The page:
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Photographing Puppies (1)

Tips: How To Photograph Puppies

PICTURE THIS: PHOTO TIPS BY MEL HAMMONDS
FETCHING IMAGES PET PHOTOGRAPHY

It may seem a daunting enough task to photograph dogs; however, puppies have some specific challenges that are important to keep in mind when planning a photo shoot. Puppies generally do not know their names or commands, have short attention spans, and may not respond to the usual tactics to get our subjects to look at the camera.

Tip #1:  Safety First.
Puppies have specific immunization needs and should not be out in public areas before a certain age due to concerns for exposure to potential illnesses. Also, use care if incorporating props into your shoot since puppies will attempt to eat everything (including your gear). They will also launch themselves off any high surface, so have an assistant if you plan to place a puppy on a table or other structure. Make sure the areas you choose for your shoot are free from potential hazards.

Photographing Puppies (10)Tip #2:  Have Realistic Expectations.
Puppies, like young children, are difficult to place into a specific pose. You will frustrate yourself to no end if you expect to capture that “perfect” image. Plan to have fun with the shoot and attempt to capture typical puppy behaviors such as playing and sleeping. Spend some time in the beginning interacting with the pup so that he or she gets used to you and your camera. You can also use this time to find out what your subject will respond to in terms of treats and noises that may help you capture their attention when shooting. However, don’t overuse the motivators because they will stop responding once the novelty wears off.

Tip #3: Tire Them Out (If Possible).
Puppies have incredible energy levels and move very quickly. In order to slow them down a bit for your shoot, spend some time playing beforehand. You are still going to require a fast shutter speed to keep your images in focus, and you may want to try using your camera’s Shutter Speed Priority mode. Remember that the more light you have to work with, the faster your shutter speed can be in order to freeze the action.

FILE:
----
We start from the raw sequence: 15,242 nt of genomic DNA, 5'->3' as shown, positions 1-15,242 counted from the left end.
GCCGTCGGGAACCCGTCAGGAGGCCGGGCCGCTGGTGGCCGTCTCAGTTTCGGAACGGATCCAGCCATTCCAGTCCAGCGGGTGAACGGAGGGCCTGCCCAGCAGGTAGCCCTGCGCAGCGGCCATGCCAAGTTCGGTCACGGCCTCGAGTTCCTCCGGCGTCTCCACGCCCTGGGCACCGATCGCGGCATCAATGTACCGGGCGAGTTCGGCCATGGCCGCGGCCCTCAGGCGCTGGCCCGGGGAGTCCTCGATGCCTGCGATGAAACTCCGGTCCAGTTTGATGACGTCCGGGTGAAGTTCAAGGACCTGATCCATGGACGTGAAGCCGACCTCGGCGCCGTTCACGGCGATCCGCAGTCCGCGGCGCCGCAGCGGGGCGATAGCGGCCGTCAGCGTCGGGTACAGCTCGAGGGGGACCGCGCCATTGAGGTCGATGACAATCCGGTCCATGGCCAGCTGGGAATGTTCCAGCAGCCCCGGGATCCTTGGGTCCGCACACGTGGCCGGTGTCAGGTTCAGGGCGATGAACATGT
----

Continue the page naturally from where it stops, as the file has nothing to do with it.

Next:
Tip #4:  Get on Their Level.
Plan to get on the ground and shoot from a variety of angles. Be ready to move quickly and change positions often. Because it is so hard to get them to look up at you, being on their level will allow you greater opportunities to capture entire faces and super cute expressions.

Tip #5: Let the Puppy Lead.
Once you’ve chosen your safe area for the shoot, let the puppy lead the way. He or she will begin to explore and play. Again, it’s helpful to have some assistants around to help keep the puppy contained in a certain area or to redirect. Photograph them doing what they choose to do, and you will end up with fun and natural images.

Photographing PuppiesTip #6: Go Slow When Handling Scared or Timid Pups.
Very young puppies may be frightened in new surroundings. They may shy away from squeaky noises and even treats from a stranger. They may find you and your camera very intimidating even after spending time together. Taking them away from their loved one to place them in a strange spot because it’s the perfect background leads to a terrified expression and a tucked tail. In cases such as these it might be helpful to back away and use a telephoto lens while the puppy explores with their caregiver nearby. Have the owner hold the puppy with his or her head popping over the parent’s shoulder, move in, and capture a close up. Use a blanket or sheet as your background and place it across their parent’s lap or chest and have the pup sit in their lap. Wait until the pup falls asleep; sleeping puppy pictures can be adorable!

Tip #7: Try Again Another Time.
Not everyone has this option, but just catching your subject on a different day or time of day can make a world of difference. Puppies grow and change quickly. Be patient, and keep practicing!

Check out some ADORABLE puppy photos by our resident photo expert, Mel Hammonds of Fetching Images Pet Photography below!

 

 

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